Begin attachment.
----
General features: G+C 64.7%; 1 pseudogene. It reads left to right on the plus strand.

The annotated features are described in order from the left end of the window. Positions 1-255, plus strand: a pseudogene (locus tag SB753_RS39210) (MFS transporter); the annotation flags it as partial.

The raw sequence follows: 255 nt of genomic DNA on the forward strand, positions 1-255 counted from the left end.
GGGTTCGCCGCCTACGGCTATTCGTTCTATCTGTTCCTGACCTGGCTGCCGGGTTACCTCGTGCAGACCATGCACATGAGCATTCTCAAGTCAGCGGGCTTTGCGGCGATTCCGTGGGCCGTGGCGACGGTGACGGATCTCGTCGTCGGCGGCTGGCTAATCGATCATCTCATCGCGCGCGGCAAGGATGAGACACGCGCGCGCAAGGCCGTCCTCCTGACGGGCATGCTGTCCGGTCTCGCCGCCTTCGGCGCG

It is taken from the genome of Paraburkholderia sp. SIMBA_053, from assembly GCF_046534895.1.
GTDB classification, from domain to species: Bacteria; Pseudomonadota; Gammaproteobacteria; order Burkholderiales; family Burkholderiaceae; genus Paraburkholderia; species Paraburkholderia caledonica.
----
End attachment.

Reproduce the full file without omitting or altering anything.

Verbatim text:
General features: G+C 64.7%; 1 pseudogene. It reads left to right on the plus strand.

The annotated features are described in order from the left end of the window. Positions 1-255, plus strand: a pseudogene (locus tag SB753_RS39210) (MFS transporter); the annotation flags it as partial.

The raw sequence follows: 255 nt of genomic DNA on the forward strand, positions 1-255 counted from the left end.
GGGTTCGCCGCCTACGGCTATTCGTTCTATCTGTTCCTGACCTGGCTGCCGGGTTACCTCGTGCAGACCATGCACATGAGCATTCTCAAGTCAGCGGGCTTTGCGGCGATTCCGTGGGCCGTGGCGACGGTGACGGATCTCGTCGTCGGCGGCTGGCTAATCGATCATCTCATCGCGCGCGGCAAGGATGAGACACGCGCGCGCAAGGCCGTCCTCCTGACGGGCATGCTGTCCGGTCTCGCCGCCTTCGGCGCG

It is taken from the genome of Paraburkholderia sp. SIMBA_053, from assembly GCF_046534895.1.
GTDB classification, from domain to species: Bacteria; Pseudomonadota; Gammaproteobacteria; order Burkholderiales; family Burkholderiaceae; genus Paraburkholderia; species Paraburkholderia caledonica.